Saturday, March 25, 2017

Beauty and the Beast ~ A Personal Review of a Classic Redone

  Along with a lot of other people I was over the moon excited when I found out about a live action Beauty and the Beast back in 2014. I remember the very moment actually! I was in the living room of the family I was babysitting for and they always had the Today Show on in the morning, and the movie was announced. I was so excited. I had seen Cinderella, fell so in love with it, so the thought of a remake of Beauty and the Beast (my favorite Disney Princess movie) was enough to make me do a little dance inside.

  Spoilers Ahead.

 BUT. I did have some qualms. I mean, doing Beauty and the Beast again? Doing an even better job? I have a strong belief in taking something and showing what it means to you, while staying true to the story. You can show a unique vision while still holding the essence, the soul of the story. I was excited/nervous about choosing Emma Watson for Belle. She has the brains for it, no question. But at the same time I could picture her being a scary Belle too. Haha! I was excited about everyone else in the cast--Obi-Wan being Lumiere, Gandalf being Gogsworth. Emma Thompson as Mrs. Teapot. Others. DAN STEVENS. I can tell you, my mom and I were excited about that one. And Luke Evens as Gaston! Olaf as LeFou! I did fear that a modern rendition of the Beast wouldn't have the same "oomph" as the original. The original is so perfect on so many levels.

  But I have to say, that I so enjoyed the film. Bill Condon's version was gorgeous, fun. Humorous. But it did the thing I was most afraid of. It drew way to much off of the original. I was happy when they said that there was going to be a mix of new and original songs, and that Alan Menken and Howard Ashman were returning. But the weakest part of the movie was the beginning, and so much felt "the same" in a way that I wasn't happy with. Some of it was funny, and I have to say that the best innovation of this part of the story was the realistic depiction of what made Belle so odd--she was an educated woman, and she was actually spurned and scorned for endeavoring to teach a young girl to read. This was a very real issue of the time, and was a great device in the first act. One of the brilliant ideas of the movie, that made the storyline real.

  But I have to say that it actually took me until the song in Gaston's tavern to really get into the movie, to be pulled in and happy. There was real oomph in that performance. They changed up the beat in such a fun way in part of it, incorporating more of a social celebration and rhythm, it was just so catchy and fun! After that point it just kept improving. I was just having fun. In a lot of ways the story still felt "laced together" if you will, but the new elements in the story added more meaning, and definitely an explanation to the Beast's origins. And the sins of the house. Something that was definitely missing from the original. And the ending was just great. I did think that there were minor things that could have been done better, but overall I was so pleased with the ending that I didn't care all that much. Everyone was human again and gorgeous, happy endings for all. (Except for Gaston, rotting somewhere broken to bits). I loved the dance, and how it involved everyone this time--everyone with someone they loved, happy that they were granted this blessing. Belle's dress was gorgeous--I can almost say I like it more than the classic golden ballgown. And Belle asking the Prince if he could grow a beard? Priceless. Just priceless! And that little growl! Now honestly it was just so cute and appropriate that it's one of my favorite parts.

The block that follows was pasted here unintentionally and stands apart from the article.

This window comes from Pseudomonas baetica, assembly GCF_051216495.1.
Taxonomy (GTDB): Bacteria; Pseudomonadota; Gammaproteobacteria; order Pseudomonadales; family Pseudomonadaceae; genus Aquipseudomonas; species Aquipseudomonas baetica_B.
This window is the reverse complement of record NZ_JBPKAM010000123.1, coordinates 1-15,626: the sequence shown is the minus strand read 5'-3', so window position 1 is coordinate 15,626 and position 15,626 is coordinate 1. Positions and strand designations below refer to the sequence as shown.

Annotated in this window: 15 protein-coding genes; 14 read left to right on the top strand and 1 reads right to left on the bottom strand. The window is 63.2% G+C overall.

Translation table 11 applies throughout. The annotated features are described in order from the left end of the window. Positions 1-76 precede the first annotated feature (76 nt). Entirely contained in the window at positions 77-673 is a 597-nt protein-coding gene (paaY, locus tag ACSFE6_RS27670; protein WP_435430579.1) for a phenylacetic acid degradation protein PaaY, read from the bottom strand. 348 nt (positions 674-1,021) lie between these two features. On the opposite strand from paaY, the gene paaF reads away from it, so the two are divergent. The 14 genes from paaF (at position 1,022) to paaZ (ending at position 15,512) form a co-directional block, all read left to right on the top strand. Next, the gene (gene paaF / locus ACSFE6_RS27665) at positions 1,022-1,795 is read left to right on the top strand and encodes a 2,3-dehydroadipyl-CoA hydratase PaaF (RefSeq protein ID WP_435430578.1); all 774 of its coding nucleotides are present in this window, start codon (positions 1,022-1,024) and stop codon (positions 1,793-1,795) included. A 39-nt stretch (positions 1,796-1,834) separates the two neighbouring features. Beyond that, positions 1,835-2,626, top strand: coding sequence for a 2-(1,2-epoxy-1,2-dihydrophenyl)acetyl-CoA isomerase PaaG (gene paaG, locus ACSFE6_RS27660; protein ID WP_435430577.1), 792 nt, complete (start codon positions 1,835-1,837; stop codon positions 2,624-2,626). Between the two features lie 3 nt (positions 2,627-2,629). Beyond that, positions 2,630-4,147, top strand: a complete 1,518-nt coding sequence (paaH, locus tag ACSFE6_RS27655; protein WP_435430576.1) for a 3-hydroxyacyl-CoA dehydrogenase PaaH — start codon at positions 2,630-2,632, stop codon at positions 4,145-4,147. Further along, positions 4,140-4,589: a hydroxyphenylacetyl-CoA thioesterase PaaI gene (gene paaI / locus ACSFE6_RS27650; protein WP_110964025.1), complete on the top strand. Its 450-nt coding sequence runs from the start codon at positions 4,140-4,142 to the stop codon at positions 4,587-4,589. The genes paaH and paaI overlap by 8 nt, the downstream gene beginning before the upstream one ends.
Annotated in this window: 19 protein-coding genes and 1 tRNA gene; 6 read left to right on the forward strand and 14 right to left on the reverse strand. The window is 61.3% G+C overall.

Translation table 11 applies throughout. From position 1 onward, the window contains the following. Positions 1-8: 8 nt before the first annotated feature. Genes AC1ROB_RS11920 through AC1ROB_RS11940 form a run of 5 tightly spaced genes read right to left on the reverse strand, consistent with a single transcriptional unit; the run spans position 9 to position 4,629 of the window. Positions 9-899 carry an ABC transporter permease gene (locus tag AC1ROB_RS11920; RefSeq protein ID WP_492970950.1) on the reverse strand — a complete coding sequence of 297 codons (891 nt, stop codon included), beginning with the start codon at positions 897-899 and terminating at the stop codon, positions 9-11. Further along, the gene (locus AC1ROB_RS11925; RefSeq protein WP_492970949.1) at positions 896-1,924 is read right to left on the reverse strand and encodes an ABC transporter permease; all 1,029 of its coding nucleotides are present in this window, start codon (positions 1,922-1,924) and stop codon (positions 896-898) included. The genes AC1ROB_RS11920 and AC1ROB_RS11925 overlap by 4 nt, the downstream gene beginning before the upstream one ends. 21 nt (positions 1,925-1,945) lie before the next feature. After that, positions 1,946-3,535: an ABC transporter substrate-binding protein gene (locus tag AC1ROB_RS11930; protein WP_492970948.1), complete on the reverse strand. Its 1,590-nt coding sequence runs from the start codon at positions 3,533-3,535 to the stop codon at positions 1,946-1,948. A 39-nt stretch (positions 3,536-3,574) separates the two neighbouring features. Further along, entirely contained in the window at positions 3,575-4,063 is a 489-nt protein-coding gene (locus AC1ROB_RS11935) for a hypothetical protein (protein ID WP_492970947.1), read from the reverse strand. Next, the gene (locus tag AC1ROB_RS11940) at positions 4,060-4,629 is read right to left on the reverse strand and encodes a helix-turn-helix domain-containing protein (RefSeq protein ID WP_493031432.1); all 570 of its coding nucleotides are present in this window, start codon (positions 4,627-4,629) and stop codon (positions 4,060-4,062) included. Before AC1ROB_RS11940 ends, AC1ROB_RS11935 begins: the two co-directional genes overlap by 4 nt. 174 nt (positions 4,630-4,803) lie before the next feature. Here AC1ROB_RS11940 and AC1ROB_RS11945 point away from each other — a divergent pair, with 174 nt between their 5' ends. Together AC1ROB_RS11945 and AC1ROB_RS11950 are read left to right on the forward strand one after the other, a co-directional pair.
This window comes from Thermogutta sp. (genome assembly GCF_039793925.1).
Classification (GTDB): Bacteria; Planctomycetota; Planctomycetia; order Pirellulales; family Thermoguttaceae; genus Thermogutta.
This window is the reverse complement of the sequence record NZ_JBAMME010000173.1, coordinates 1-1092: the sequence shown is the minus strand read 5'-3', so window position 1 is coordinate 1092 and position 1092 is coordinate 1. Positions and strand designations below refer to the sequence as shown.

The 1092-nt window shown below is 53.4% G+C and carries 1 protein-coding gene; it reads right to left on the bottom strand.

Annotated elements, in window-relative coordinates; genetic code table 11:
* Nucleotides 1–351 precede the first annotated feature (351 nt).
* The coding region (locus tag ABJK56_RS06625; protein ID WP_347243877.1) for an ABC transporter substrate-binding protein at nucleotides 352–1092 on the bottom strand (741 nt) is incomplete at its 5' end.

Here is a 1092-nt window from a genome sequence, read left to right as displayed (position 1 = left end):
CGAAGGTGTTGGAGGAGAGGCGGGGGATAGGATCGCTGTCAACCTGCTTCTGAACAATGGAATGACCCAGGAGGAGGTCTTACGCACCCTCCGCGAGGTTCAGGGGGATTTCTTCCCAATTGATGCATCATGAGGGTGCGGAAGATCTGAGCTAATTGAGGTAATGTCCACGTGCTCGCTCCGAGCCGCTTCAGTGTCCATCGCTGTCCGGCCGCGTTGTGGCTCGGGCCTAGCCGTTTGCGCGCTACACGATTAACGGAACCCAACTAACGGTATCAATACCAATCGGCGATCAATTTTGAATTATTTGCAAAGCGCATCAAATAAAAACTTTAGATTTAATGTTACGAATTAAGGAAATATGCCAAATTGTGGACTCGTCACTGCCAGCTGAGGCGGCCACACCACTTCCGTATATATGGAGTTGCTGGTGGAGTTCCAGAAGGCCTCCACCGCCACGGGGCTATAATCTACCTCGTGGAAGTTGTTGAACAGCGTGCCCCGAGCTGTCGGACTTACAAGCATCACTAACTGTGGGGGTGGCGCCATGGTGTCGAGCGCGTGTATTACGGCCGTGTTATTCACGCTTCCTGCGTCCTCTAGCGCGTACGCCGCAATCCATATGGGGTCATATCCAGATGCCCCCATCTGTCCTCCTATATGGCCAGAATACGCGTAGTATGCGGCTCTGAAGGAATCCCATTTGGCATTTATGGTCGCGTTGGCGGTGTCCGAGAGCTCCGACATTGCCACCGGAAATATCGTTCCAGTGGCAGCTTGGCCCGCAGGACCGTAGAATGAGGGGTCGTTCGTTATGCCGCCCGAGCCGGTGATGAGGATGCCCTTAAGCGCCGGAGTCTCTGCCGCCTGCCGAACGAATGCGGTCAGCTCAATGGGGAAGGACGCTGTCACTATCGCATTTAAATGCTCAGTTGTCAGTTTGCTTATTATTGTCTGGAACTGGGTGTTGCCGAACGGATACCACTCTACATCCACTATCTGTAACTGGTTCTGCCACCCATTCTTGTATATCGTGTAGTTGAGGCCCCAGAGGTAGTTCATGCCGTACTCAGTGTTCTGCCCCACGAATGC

Overall, it was a great movie. I'd give it a 6.5. I still hold that Kenneth Branagh's Cinderella still holds the crown of the Disney live action remakes. There is nothing in that movie that I would change. The best thing about Beauty and the Beast was the beauty that it did uphold. It did show real love, rather than sentiment. While it took a bit too much from the original, (some of it felt word for word) this movie still had its wonderful, beautiful elements. Definitely worth the theater visit.

  ~ Elora Shore

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Monday, March 20, 2017

Logan ~ Hugh Jackman's Last Stand

Got to see Logan about a week ago.  I've been struggling with doing my Logan review because for the most part I just sit here and mourn, rather than figure out what to get down. After seeing the trailer awhile back, I was thinking, "Oh this is going to be so fun--it's going to be gritty, action-packed, have that gravitas and humor in just the right places...." Well. I didn't expect so much of the gravitas. Oh and your are forewarned. Spoilers ahead.

  First off, lets start of with some context--the context of most of us, I'm sure. I was a kid when I saw the first X-Men movie. Fell in love with Wolverine--he has been my hero. He represents the beast within the man perfectly, and I've always had an eye for that. For land's sake The Call of the Wild was my favorite book when I was ten, and my favorite part was when Buck confronted Spitz and broke his legs--then let the pack eat him. Favorite part. Wolverine--was like an even better version the tragedy of the man wrangling his inner beast, letting him loose--trying to find a line to walk. Like I said. My hero.

  WAY TO BREAK MY HEART GUYS!! But man, what a hell of a story. And can I just say, just the level of perfection and balance in this movie is staggering. Nothing was out of place. The makers had a solid vision. And saved the best for last. And honestly I had to berate myself a bit, because when you know that an actor wants to do his final performance, and a franchise wants to continue with a character--they are handled a certain way. Why did I not assume this outcome?